There have been a couple of Oscar-winning movies in recent years dealing with the disconnects between people in different walks of life. One was "Babel," which tells the story of how a random act of violence connects people in dirt-poor Mexico, terrorist-scarred Morocco, posh Japan and a wealthy American suburb. The other was "Crash," a study of modern-day Los Angeles in which, to paraphrase a line of dialogue, some people exist in such isolated worlds that it requires a car accident to bring them together.
The truth is, many of us do live in our own bubbles. There are some, though, who don't wait for a fender-bender to reach out to the less fortunate. As this week's Exhibit A, look at Sean Clancy and Bill Rasmussen, a pair of Huntington Beach residents who kayaked from their hometown to Catalina Island on Saturday to raise money for the charity Dream Street Foundation.
Neither Clancy, who owns a liquid packing distribution business, nor Rasmussen, an account executive for an automotive consulting company, has children like those served by Dream Street. But through a series of connections, they both ended up kayaking for seven and a half hours Saturday — and, in the process, raised more than $14,000 to fund a one-week camp for children with cancer, AIDS, cystic fibrosis and other diseases.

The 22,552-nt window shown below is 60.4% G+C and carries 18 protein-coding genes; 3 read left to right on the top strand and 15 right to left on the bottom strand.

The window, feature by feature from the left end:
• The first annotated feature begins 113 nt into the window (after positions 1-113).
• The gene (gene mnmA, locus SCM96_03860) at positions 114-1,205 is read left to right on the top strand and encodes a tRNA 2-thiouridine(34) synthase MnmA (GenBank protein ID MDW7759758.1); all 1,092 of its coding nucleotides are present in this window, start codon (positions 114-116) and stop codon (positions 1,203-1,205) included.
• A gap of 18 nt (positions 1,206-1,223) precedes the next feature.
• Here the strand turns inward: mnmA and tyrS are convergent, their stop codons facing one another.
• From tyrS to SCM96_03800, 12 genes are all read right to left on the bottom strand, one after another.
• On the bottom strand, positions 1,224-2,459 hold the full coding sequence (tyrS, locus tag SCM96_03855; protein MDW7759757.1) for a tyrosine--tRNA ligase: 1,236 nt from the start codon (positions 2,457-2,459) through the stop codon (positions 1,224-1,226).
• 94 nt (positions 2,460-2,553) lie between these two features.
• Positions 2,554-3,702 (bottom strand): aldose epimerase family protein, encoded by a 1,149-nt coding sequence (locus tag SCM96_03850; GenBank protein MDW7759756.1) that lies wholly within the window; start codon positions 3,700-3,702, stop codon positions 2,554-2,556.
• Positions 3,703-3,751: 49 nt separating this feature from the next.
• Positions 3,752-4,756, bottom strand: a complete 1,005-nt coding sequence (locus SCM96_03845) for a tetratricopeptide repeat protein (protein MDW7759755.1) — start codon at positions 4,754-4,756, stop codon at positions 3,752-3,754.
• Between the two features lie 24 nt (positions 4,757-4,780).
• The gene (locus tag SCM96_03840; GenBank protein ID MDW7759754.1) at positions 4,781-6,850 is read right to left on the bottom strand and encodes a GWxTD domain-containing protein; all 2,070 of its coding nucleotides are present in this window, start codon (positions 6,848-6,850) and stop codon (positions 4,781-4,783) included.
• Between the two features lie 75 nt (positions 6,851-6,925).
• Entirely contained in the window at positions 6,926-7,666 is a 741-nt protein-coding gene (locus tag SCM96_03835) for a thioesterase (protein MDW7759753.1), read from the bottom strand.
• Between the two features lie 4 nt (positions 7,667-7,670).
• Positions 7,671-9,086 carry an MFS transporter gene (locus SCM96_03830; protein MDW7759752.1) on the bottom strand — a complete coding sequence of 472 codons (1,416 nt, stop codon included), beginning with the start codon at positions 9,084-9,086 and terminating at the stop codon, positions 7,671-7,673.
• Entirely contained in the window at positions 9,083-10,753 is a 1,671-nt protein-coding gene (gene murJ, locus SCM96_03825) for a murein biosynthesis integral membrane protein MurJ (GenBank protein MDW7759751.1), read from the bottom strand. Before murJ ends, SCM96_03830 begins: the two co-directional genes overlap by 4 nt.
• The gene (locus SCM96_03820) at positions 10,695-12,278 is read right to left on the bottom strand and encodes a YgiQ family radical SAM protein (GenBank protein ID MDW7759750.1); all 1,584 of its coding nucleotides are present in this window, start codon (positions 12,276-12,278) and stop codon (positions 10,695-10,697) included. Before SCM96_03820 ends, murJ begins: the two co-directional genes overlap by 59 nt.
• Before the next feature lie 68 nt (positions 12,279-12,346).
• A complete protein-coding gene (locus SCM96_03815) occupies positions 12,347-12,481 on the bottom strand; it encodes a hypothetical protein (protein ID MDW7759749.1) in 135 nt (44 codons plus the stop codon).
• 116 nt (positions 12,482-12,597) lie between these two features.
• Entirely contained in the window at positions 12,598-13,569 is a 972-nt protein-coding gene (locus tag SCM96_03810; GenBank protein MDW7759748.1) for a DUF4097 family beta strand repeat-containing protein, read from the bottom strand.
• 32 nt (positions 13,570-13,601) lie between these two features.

For Rasmussen, the father of two small children, the trek to Catalina was his first. His longtime friend, Clancy, started the charity drive two years ago. His neighbor served on the Dream Street Board of Directors, and after Clancy participated in a benefit golf tournament for the nonprofit, he became inspired to do a fundraiser of his own.
Because Clancy owned a kayak and had water-skiied to Catalina before, he decided to put the two together. With pledges from friends and family, he made the journey alone the first year — and raised more than $15,000. The next year, he garnered nearly the same amount. When he started planning Saturday's journey, though, he sensed that more participants would help maintain interest in the project. Rasmussen, who had been part of the crew following Clancy on a motorboat during his first two trips, volunteered.
When I met with the kayakers Monday, the first thing they talked about was how sore their muscles were. My own greatest athletic achievement was winning a 90-second pushup contest once, so I could imagine the stress of seven and a half hours of nonstop rowing. But when I asked if they were on board for 2011, they replied without hesitation.
"Absolutely," Rasmussen said.
"Now he's roped in, man," Clancy said. "And I'll bet you I'm going to have a third person join me. If I could get eight or nine or 10 more kayakers, I'd love it if this thing could take on a life of its own."
He noted that the week before he and Rasmussen hit the waves, he paid an individual visit to Dream Street's annual camp in Santa Ynez and had the kids write messages on his kayak in permanent marker. The messages, Clancy said, kept him going during the tougher parts of his journey.
"I remember looking down at the kayak and seeing the things the kids wrote — 'Keep rowing,' 'You're the greatest,'" he said. "You're hurting and tired and seeing your friends on the support boat who are sick and tired, and then you think of those kids who are throwing up every week because they're on chemo, and then you realize you can do it."
City Editor MICHAEL MILLER can be reached at (714) 966-4617 or at email@example.com.